Tesla CEO Elon Musk appears at an event

Tesla CEO Elon Musk appears at an event in Stavanger, Norway on August 29, 2022.

(Photo: Carina Johansen/NTB/AFP via Getty Images)

Musk Stock Sale Ahead of Bad Tesla News 'Should Be of Great Interest to the SEC'

"What did he know and what was the market anticipating when he sold? That's a critical moment," said one securities law expert.

Experts said Friday that Elon Musk's large sale of Tesla shares shortly before the company announced lower-than-expected vehicle deliveries should draw scrutiny from the U.S. Securities and Exchange Commission, an agency that has previously investigated and charged the billionaire for fraud.

The Wall Street Journalreported Friday that earlier this month, "Tesla announced fourth-quarter vehicle deliveries that were significantly below the company’s most recent forecast to investors. The news sent Tesla's stock price plunging when markets opened the next day."

Just weeks before the company's announcement, Musk sold roughly $3.6 billion worth of Tesla stock, raising questions over whether the Tesla CEO unlawfully took advantage of material nonpublic information.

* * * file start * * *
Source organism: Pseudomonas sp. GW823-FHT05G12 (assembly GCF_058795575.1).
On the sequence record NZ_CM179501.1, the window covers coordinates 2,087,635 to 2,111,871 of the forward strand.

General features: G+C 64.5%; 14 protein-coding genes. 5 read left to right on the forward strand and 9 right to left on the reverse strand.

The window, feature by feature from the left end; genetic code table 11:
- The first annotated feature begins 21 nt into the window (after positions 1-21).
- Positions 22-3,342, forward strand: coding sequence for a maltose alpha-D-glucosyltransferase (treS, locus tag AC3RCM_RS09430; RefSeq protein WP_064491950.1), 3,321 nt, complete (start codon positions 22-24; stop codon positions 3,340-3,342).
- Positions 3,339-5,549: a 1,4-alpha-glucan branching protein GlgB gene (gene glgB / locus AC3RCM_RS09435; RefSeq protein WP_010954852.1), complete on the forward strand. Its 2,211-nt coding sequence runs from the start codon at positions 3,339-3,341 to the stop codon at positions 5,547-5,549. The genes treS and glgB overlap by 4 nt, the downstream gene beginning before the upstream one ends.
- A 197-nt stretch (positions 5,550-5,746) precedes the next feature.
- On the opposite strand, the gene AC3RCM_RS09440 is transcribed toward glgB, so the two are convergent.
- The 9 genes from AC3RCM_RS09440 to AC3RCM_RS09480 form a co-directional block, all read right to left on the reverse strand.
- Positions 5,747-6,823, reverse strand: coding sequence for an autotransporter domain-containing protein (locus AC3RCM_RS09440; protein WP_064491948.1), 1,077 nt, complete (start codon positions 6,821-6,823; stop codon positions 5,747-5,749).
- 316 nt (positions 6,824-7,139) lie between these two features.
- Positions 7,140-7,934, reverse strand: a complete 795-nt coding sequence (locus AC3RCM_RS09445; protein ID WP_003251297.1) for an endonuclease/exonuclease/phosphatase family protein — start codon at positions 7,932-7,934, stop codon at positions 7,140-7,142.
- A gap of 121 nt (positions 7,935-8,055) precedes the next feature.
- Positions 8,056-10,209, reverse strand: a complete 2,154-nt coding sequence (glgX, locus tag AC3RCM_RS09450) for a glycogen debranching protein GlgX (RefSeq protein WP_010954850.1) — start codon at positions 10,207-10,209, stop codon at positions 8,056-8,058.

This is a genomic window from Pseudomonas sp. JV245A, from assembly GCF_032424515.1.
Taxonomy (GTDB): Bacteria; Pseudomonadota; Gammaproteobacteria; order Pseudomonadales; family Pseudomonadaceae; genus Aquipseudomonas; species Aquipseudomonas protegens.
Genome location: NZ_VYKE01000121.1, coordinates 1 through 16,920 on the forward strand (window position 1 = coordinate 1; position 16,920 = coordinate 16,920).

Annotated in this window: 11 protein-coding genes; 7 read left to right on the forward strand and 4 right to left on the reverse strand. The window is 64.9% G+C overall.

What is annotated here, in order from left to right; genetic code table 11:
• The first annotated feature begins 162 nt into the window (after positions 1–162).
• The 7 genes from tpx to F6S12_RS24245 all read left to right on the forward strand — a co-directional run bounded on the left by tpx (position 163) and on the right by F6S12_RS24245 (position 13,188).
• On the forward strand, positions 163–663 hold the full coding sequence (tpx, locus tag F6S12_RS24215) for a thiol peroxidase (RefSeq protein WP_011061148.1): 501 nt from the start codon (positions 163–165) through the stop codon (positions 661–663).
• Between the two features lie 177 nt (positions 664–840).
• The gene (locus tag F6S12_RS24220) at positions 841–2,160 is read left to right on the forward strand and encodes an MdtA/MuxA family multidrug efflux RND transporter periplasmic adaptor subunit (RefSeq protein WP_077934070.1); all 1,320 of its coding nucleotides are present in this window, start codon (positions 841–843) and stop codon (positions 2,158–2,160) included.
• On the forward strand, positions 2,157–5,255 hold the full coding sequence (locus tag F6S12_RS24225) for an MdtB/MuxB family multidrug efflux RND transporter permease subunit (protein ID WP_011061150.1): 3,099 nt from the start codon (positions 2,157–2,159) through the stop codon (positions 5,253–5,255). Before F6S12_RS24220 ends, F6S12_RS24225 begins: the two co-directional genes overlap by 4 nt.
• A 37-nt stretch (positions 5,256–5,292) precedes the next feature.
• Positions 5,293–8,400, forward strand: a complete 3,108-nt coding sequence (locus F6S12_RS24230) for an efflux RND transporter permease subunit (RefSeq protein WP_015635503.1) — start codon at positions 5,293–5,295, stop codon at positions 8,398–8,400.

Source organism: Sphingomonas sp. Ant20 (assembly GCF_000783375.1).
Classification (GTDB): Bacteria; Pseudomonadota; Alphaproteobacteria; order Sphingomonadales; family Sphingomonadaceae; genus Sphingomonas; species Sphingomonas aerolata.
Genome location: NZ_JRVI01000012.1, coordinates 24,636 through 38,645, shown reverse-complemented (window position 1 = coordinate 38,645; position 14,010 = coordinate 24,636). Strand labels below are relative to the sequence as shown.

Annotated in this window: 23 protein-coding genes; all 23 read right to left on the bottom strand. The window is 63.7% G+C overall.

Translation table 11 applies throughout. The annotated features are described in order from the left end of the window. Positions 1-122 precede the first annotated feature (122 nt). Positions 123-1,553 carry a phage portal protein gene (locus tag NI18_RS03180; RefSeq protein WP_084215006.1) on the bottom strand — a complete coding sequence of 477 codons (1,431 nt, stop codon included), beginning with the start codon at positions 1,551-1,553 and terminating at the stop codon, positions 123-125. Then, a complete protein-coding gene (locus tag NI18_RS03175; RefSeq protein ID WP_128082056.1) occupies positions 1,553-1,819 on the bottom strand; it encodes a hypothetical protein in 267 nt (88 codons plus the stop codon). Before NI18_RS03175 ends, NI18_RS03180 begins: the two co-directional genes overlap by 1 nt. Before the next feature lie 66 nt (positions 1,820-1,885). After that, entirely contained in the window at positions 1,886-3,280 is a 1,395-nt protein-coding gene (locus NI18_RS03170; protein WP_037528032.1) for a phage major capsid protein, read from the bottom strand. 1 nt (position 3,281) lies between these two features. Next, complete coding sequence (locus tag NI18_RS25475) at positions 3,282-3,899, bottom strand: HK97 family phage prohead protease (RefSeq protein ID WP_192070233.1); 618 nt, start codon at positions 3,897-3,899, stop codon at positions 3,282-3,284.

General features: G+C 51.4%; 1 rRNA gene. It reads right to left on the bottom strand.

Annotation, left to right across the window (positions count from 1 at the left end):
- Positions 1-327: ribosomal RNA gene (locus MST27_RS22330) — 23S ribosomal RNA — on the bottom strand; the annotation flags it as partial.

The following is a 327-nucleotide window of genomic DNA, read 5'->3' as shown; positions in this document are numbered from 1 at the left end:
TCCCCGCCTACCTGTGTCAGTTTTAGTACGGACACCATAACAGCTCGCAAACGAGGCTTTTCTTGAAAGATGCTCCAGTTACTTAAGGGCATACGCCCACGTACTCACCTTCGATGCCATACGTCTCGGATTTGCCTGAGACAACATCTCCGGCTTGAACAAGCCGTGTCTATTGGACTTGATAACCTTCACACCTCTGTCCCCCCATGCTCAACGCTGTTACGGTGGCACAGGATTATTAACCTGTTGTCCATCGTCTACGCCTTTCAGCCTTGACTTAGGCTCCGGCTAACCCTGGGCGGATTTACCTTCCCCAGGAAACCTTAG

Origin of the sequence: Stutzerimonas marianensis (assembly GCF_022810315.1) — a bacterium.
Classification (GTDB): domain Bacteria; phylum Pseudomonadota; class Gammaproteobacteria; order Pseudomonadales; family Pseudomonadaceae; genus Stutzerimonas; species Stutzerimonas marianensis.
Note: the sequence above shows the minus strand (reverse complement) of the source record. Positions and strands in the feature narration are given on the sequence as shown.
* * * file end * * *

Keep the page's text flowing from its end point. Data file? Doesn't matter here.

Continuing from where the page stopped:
James Cox, a securities law professor at Duke University, told the Journal that Musk's stock sale "should be of great interest to the SEC."

"The issue here is, what did he know and what was the market anticipating when he sold? That's a critical moment," said Cox.

Musk has repeatedly clashed with the SEC in recent years, saying in 2018, "I do not respect them."

The comment came after the agency charged Musk with securities fraud over "a series of false and misleading tweets about a potential transaction to take Tesla private." Musk ended up paying a $20 million fine for the tweets, and he's currently facing a shareholder lawsuit over the debacle.

Musk has since purchased Twitter for $44 billion, a transaction that also drew the attention of federal authorities.

The SEC—now headed by Gary Gensler, a former Tesla shareholder—launched an investigation last year to examine whether Musk properly disclosed his purchase of Twitter shares prior to the takeover.

Musk could soon be facing additional heat from the SEC over his suspiciously well-timed stock sale. As the Journal reported Friday, the Tesla chief "sold nearly 22 million shares December 12-14 at an average price of about $163 a share, according to a regulatory filing."

"When the stock closed on January 3 at just over $108, the shares Mr. Musk sold the prior month had declined in value by $1.2 billion," the newspaper continued. "The stock has since rebounded to about $127."

In an interview with the Journal, Georgetown University securities law professor Donald Langevoort said of the sale, "Is it suspicious? Yes. Is it entirely possible there are other explanations? Of course."

"But that's what the enforcement process is all about," he added.

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